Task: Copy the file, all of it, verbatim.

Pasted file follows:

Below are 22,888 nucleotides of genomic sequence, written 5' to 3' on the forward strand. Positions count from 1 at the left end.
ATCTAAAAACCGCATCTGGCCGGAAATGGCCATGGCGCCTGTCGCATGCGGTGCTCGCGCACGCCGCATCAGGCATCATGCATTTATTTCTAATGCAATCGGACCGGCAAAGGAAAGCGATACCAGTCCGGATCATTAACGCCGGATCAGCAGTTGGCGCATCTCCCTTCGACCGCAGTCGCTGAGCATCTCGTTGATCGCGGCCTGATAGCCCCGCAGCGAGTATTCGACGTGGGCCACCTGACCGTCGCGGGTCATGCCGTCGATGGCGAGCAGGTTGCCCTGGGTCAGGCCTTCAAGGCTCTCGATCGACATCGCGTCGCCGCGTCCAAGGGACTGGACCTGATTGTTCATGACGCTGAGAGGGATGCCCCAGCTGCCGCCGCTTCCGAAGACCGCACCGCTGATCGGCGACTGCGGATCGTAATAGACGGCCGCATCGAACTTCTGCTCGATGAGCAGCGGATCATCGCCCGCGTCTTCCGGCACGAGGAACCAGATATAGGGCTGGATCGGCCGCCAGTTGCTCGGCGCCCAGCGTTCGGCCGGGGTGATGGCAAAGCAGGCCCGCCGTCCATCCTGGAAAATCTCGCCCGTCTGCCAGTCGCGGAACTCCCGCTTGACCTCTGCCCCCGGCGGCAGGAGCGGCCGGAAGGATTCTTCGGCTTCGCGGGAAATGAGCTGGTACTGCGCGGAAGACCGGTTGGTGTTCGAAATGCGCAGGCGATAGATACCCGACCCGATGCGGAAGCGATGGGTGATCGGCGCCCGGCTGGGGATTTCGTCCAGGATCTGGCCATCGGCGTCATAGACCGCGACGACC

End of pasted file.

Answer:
Below are 22,888 nucleotides of genomic sequence, written 5' to 3' on the forward strand. Positions count from 1 at the left end.
ATCTAAAAACCGCATCTGGCCGGAAATGGCCATGGCGCCTGTCGCATGCGGTGCTCGCGCACGCCGCATCAGGCATCATGCATTTATTTCTAATGCAATCGGACCGGCAAAGGAAAGCGATACCAGTCCGGATCATTAACGCCGGATCAGCAGTTGGCGCATCTCCCTTCGACCGCAGTCGCTGAGCATCTCGTTGATCGCGGCCTGATAGCCCCGCAGCGAGTATTCGACGTGGGCCACCTGACCGTCGCGGGTCATGCCGTCGATGGCGAGCAGGTTGCCCTGGGTCAGGCCTTCAAGGCTCTCGATCGACATCGCGTCGCCGCGTCCAAGGGACTGGACCTGATTGTTCATGACGCTGAGAGGGATGCCCCAGCTGCCGCCGCTTCCGAAGACCGCACCGCTGATCGGCGACTGCGGATCGTAATAGACGGCCGCATCGAACTTCTGCTCGATGAGCAGCGGATCATCGCCCGCGTCTTCCGGCACGAGGAACCAGATATAGGGCTGGATCGGCCGCCAGTTGCTCGGCGCCCAGCGTTCGGCCGGGGTGATGGCAAAGCAGGCCCGCCGTCCATCCTGGAAAATCTCGCCCGTCTGCCAGTCGCGGAACTCCCGCTTGACCTCTGCCCCCGGCGGCAGGAGCGGCCGGAAGGATTCTTCGGCTTCGCGGGAAATGAGCTGGTACTGCGCGGAAGACCGGTTGGTGTTCGAAATGCGCAGGCGATAGATACCCGACCCGATGCGGAAGCGATGGGTGATCGGCGCCCGGCTGGGGATTTCGTCCAGGATCTGGCCATCGGCGTCATAGACCGCGACGACC